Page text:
NewsBREAKTHROUGH OF THE YEAR

Scorecard

See allHide authors and affiliations

Science  23 Dec 2011:
Vol. 334, Issue 6063, pp. 1632
DOI: 10.1126/science.334.6063.1632

Science's editors foresaw this year's advances in developing a new malaria vaccine. But last year's other predictions were a mixed bag.

The Large Hadron Collider

CREDIT: ISTOCKPHOTO.COM (ICONS)

This year, the world's largest atom smasher had its first real chance to reveal new particles and new phenomena. We predicted that the first big results would arrive not from the LHC's two biggest particle detectors, ATLAS and CMS, but from the smaller LHCb detector—which was expected to test previously seen hints of new physics in the behavior of particles called Bs mesons. Alas, it hasn't yet. And neither LHCb nor the other three LHC detectors have seen incontrovertible proof of new physics—a fact that makes some scientists nervous.

Related References and Web Sites

Adaptation genes

In 2011, many ecologists and evolutionary biologists started using faster, cheaper sequencing technologies to search for genes and gene activity patterns that help organisms thrive in nature. Researchers discovered genes that underlie mimicry in butterflies, and several papers revealed how the plant Arabidopsis is adapting to climate change. But most of these efforts have not yielded the promised gene finds—yet.

Related References and Web Sites

Laser fusion

Some things are hard to rush, and getting a self-sustaining fusion burn at the National Ignition Facility is turning out to be one of them. Researchers at Lawrence Livermore National Laboratory in California are still working to get the world's highest energy laser pulse to squeeze deuterium and tritium until their nuclei fuse. Some researchers fear it may never work, but Livermore's finest are working through the problems one at a time and remain confident of success.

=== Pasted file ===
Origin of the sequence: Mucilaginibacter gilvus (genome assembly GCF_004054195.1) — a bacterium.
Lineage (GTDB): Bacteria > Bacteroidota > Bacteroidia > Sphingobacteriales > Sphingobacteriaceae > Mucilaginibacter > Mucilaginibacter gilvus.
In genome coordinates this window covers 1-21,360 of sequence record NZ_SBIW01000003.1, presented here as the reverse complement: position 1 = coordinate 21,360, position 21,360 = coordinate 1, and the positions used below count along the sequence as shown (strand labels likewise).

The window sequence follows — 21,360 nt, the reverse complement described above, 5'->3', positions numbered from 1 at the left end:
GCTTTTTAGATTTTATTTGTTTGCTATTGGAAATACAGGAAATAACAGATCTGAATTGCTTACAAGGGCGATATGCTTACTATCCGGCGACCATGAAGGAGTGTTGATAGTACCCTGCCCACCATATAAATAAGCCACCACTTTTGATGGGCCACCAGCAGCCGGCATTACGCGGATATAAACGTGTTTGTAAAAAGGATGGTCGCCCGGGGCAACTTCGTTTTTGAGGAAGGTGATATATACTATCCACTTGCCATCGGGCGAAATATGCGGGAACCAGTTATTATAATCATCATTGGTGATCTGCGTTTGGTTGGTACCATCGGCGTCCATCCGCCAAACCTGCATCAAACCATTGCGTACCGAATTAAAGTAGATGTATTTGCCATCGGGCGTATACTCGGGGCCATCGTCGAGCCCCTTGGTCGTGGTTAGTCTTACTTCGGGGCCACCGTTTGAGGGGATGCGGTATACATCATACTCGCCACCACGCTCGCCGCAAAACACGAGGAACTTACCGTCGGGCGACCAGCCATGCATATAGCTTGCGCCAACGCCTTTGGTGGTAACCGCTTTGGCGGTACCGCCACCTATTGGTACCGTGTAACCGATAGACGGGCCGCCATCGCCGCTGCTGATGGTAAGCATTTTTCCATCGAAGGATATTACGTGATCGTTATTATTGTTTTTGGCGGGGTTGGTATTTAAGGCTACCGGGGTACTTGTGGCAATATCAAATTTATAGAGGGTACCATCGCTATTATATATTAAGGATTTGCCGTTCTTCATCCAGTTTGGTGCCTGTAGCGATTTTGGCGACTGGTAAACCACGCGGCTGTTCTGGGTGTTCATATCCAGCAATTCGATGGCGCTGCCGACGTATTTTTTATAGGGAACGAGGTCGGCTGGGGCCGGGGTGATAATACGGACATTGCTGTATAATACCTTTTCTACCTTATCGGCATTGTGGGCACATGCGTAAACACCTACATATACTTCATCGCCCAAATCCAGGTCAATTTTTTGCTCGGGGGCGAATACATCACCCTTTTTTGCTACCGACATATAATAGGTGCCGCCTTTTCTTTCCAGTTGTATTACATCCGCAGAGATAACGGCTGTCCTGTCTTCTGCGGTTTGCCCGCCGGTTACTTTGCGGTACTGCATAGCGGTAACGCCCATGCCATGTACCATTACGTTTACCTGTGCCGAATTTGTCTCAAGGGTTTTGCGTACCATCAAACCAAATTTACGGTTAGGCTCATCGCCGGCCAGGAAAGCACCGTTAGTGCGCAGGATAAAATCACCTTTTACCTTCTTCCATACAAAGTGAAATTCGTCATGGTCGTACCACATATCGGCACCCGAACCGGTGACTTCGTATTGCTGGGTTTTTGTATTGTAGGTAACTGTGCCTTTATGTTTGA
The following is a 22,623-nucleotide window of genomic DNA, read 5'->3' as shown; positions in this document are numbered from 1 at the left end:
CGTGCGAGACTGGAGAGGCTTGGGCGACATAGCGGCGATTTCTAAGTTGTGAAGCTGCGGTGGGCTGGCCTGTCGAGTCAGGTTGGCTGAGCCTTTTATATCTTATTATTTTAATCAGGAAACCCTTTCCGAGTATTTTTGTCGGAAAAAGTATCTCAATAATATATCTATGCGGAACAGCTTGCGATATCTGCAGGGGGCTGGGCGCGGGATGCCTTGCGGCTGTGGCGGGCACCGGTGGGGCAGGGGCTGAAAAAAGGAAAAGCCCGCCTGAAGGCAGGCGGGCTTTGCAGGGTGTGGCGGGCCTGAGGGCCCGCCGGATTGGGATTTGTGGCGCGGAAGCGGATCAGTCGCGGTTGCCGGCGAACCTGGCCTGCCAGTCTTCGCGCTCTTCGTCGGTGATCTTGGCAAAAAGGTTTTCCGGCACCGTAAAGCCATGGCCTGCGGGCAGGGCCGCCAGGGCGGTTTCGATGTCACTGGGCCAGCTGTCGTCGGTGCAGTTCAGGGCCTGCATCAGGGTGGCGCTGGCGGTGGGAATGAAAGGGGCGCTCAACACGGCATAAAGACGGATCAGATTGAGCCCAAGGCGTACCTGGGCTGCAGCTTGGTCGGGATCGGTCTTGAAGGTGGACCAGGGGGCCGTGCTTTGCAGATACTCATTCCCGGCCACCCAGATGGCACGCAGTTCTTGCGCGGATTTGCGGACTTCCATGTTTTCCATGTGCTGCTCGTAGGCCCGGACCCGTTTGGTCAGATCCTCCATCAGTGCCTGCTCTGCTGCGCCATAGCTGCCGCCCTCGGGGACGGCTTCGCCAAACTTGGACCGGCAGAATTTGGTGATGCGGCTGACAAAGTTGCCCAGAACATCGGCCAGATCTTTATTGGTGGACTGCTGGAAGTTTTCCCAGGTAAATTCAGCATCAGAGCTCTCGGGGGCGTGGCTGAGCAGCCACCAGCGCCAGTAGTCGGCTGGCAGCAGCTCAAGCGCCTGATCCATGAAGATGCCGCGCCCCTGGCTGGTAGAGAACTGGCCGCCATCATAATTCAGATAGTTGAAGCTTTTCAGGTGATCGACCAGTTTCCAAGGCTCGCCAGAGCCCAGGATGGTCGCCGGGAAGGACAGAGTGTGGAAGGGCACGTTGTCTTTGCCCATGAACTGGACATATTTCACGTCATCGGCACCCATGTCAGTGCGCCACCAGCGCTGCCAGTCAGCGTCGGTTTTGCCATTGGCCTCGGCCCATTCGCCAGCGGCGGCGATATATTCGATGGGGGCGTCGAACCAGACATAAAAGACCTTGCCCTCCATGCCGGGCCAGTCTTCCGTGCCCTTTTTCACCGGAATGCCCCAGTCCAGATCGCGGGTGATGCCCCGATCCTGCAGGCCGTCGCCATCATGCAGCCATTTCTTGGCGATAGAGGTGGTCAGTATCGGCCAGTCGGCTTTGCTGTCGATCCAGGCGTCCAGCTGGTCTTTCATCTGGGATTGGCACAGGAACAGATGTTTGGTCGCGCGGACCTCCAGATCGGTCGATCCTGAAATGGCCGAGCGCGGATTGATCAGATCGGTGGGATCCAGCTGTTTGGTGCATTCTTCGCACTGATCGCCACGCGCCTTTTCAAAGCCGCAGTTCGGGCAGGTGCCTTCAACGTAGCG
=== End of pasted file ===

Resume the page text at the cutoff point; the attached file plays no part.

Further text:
Related References and Web Sites

Hammering viruses

More and better immune-system generalists—so-called broadly neutralizing antibodies—came to light in 2011. These antibodies disable a wide range of flu and HIV variants instead of targeting just a specific one, providing hope for broad-ranging vaccines. After defining the structure of one such antibody that targets HIV, one group improved on its potency, a first step toward clinical value. Others have determined what these antibodies bind to on the virus. But no one has figured out which viral proteins or sugars prompt the formation of these antibodies in the body. That's what's needed for a vaccine.

Related References and Web Sites

Electric vehicles

Change can be a tough sell. A year ago we suggested that sales of new mass-market plug-in electric vehicles could be sluggish due to concerns about the vehicles' limited range. And so they were. Nissan sold more than 20,000 copies of its new Leaf, while Mitsubishi, Chevy, and Tesla combined for about another 25,000. Not a bad start, but it's still paltry beside the roughly 17 million vehicles sold in just the United States every year. And the feds' new inquiry into the safety of the Chevy Volt's lithium-ion batteries won't help.

Related References and Web Sites

Malaria shots

The results of the first phase III trial of a malaria vaccine came out in October. They met the modest expectations raised by phase II studies and were hailed as a milestone for this notoriously difficult research field, despite the vaccine's shortcomings (see p. 1633).

. . .

Navigate This Article